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Surface Control Equipment

This an illustration of the Surface Control Equipment layout. The configuration from the drill pipe safety valve up through the test head, through the steel flow lines to the floor manifold up to the rigs flare line, is the standard layout for the Surface Equipment.

All of BJs DSTs surface equipment is pressure tested regularly at the shop to 6,000 PSI. We suggest the running of a drill pipe safety valve in the test string, most drilling contractors have the safety valve on the rig floor, and if not BJs DST has the valve available. The rotational test head is made to hold a drop bar, held in place with a pin, the bar is there in case reverse circulation is necessary without the removal of the head from the drill pipe. The valve on the head is in place for various reasons, mainly as a backup should something unforeseen happen or shut the valve so you can pull up to the drill pipe safety valve. It also can be used to keep the test string shut in while rigging up the rest of the surface equipment. The steel flow lines come in 12 lengths, connecting together with hammer unions, they connect the test head to the floor manifold. The Floor Manifold has four valves to route pressure and fluid along with interchangeable bean chokes (8/64 to 64/64) to handle any situation. The manifold has two places made to receive a needle valve and pressure gauge, samples and pressures are taken here during the DST. The manifold is also used during reverse circulation as a place to catch fluid samples, gas samples and route the recovery through a choke (if necessary) to the test line on location. All of the surface equipment is rigged up to the test string prior to opening the test tool down hole.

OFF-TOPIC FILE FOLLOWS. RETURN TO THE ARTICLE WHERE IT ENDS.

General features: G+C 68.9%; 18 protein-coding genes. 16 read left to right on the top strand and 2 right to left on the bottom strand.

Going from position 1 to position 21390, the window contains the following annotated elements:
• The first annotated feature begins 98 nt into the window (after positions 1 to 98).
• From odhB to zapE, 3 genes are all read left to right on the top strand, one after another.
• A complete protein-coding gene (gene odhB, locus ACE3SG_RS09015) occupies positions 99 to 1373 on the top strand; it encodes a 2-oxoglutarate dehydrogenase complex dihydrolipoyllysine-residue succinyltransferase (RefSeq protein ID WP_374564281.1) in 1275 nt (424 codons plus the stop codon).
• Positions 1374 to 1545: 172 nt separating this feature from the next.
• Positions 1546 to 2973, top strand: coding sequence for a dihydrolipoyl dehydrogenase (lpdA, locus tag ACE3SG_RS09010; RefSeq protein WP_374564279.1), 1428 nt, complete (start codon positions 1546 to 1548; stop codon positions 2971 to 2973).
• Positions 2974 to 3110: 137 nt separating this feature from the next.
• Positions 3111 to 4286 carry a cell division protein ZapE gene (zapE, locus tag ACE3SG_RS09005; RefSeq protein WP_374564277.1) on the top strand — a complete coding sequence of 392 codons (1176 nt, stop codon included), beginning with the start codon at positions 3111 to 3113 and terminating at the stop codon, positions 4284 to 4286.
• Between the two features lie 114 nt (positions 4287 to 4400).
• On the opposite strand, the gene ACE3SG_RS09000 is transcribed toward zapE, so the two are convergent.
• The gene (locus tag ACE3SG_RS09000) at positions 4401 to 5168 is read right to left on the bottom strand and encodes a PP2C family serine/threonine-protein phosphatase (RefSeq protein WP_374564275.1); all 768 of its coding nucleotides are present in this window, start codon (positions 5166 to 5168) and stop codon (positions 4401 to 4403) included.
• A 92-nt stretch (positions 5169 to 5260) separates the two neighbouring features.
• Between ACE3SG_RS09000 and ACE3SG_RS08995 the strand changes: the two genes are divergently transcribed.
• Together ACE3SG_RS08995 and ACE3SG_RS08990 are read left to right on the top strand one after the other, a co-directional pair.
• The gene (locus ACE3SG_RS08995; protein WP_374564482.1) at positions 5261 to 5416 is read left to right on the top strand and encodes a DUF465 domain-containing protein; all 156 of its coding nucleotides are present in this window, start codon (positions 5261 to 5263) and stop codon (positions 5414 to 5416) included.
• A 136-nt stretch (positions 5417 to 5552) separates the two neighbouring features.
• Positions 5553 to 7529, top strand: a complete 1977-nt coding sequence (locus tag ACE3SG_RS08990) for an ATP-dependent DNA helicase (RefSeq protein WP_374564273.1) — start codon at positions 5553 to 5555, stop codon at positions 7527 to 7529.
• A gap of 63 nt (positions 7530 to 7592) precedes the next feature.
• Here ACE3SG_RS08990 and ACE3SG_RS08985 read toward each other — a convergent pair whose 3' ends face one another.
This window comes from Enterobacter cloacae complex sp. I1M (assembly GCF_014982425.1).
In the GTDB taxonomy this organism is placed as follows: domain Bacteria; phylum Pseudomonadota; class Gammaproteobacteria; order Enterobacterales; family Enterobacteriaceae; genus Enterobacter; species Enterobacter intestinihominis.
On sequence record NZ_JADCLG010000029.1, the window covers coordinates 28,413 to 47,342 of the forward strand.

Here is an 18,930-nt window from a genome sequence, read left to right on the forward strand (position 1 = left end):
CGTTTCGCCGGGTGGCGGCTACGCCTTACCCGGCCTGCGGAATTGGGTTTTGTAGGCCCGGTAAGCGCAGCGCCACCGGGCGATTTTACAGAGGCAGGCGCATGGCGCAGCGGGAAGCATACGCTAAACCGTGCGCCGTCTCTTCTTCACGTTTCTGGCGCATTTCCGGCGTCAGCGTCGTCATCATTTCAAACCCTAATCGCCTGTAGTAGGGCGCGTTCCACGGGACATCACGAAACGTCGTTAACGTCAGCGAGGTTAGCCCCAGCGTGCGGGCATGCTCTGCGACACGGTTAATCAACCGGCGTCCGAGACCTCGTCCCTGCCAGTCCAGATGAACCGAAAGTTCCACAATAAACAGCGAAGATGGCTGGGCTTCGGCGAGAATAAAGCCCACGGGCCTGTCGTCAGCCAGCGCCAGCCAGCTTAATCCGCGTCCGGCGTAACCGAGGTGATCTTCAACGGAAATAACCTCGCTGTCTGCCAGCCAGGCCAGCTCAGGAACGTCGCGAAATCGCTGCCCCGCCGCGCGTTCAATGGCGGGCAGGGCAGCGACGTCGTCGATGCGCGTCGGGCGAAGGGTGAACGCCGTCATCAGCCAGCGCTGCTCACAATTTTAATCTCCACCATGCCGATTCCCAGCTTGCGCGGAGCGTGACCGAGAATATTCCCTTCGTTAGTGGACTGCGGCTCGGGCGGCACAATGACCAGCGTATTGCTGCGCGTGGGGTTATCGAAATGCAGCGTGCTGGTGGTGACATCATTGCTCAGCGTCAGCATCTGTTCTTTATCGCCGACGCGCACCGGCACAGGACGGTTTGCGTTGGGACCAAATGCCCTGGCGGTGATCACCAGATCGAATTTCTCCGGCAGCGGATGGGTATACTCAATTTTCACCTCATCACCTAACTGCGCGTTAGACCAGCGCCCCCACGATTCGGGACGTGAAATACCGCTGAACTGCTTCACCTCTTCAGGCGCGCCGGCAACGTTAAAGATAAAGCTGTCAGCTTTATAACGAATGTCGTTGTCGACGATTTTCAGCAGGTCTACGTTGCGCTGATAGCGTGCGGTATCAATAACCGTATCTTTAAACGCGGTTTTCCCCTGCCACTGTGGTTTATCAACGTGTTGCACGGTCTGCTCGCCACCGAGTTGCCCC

From the manifold the gas and/or fluid are directed to the test line, which has been rigged up on location prior to test point. A simple test line consists of 2 pipe routed from the rig floor, along with a series of valves, to a flare pit, test tank and reserve pit. Some operators also rig up a separator in the test line to handle high volumes of gas and oil. When testing on federal lands, a flare igniter at the flare pit and a separator in the test line are required. The separator proves very useful when high gas and oil volumes are encountered.


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Copyright 2006 BJ's Drill Stem Testing
Last modified: 08/13/06
Original text written by Paul Myers